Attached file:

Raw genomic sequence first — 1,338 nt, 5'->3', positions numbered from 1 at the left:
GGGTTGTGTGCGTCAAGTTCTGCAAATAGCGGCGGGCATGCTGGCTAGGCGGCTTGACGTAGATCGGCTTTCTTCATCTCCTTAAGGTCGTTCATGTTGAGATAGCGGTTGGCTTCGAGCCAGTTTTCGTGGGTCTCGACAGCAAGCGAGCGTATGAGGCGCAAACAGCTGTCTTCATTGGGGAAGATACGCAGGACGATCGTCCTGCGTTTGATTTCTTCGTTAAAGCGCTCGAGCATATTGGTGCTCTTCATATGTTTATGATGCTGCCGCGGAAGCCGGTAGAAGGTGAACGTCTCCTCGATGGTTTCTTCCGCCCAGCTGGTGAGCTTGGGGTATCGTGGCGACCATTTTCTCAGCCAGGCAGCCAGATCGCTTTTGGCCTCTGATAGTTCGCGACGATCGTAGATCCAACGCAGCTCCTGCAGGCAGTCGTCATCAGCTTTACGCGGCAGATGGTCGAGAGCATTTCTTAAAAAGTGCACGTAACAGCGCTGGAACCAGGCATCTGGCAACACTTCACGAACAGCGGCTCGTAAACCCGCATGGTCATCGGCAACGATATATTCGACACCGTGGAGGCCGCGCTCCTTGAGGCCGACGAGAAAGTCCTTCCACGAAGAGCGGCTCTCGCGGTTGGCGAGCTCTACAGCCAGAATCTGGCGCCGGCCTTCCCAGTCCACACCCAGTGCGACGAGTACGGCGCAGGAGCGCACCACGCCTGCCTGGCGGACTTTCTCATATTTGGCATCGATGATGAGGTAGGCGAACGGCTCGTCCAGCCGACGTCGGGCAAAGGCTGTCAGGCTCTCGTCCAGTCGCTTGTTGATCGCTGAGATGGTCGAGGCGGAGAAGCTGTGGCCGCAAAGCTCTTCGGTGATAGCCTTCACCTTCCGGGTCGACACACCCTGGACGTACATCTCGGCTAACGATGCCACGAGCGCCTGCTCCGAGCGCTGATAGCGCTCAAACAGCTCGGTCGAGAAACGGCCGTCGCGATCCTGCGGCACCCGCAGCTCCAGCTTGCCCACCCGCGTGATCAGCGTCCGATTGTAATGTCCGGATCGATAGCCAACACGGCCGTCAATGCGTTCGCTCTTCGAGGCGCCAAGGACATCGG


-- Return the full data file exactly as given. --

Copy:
Raw genomic sequence first — 1,338 nt, 5'->3', positions numbered from 1 at the left:
GGGTTGTGTGCGTCAAGTTCTGCAAATAGCGGCGGGCATGCTGGCTAGGCGGCTTGACGTAGATCGGCTTTCTTCATCTCCTTAAGGTCGTTCATGTTGAGATAGCGGTTGGCTTCGAGCCAGTTTTCGTGGGTCTCGACAGCAAGCGAGCGTATGAGGCGCAAACAGCTGTCTTCATTGGGGAAGATACGCAGGACGATCGTCCTGCGTTTGATTTCTTCGTTAAAGCGCTCGAGCATATTGGTGCTCTTCATATGTTTATGATGCTGCCGCGGAAGCCGGTAGAAGGTGAACGTCTCCTCGATGGTTTCTTCCGCCCAGCTGGTGAGCTTGGGGTATCGTGGCGACCATTTTCTCAGCCAGGCAGCCAGATCGCTTTTGGCCTCTGATAGTTCGCGACGATCGTAGATCCAACGCAGCTCCTGCAGGCAGTCGTCATCAGCTTTACGCGGCAGATGGTCGAGAGCATTTCTTAAAAAGTGCACGTAACAGCGCTGGAACCAGGCATCTGGCAACACTTCACGAACAGCGGCTCGTAAACCCGCATGGTCATCGGCAACGATATATTCGACACCGTGGAGGCCGCGCTCCTTGAGGCCGACGAGAAAGTCCTTCCACGAAGAGCGGCTCTCGCGGTTGGCGAGCTCTACAGCCAGAATCTGGCGCCGGCCTTCCCAGTCCACACCCAGTGCGACGAGTACGGCGCAGGAGCGCACCACGCCTGCCTGGCGGACTTTCTCATATTTGGCATCGATGATGAGGTAGGCGAACGGCTCGTCCAGCCGACGTCGGGCAAAGGCTGTCAGGCTCTCGTCCAGTCGCTTGTTGATCGCTGAGATGGTCGAGGCGGAGAAGCTGTGGCCGCAAAGCTCTTCGGTGATAGCCTTCACCTTCCGGGTCGACACACCCTGGACGTACATCTCGGCTAACGATGCCACGAGCGCCTGCTCCGAGCGCTGATAGCGCTCAAACAGCTCGGTCGAGAAACGGCCGTCGCGATCCTGCGGCACCCGCAGCTCCAGCTTGCCCACCCGCGTGATCAGCGTCCGATTGTAATGTCCGGATCGATAGCCAACACGGCCGTCAATGCGTTCGCTCTTCGAGGCGCCAAGGACATCGG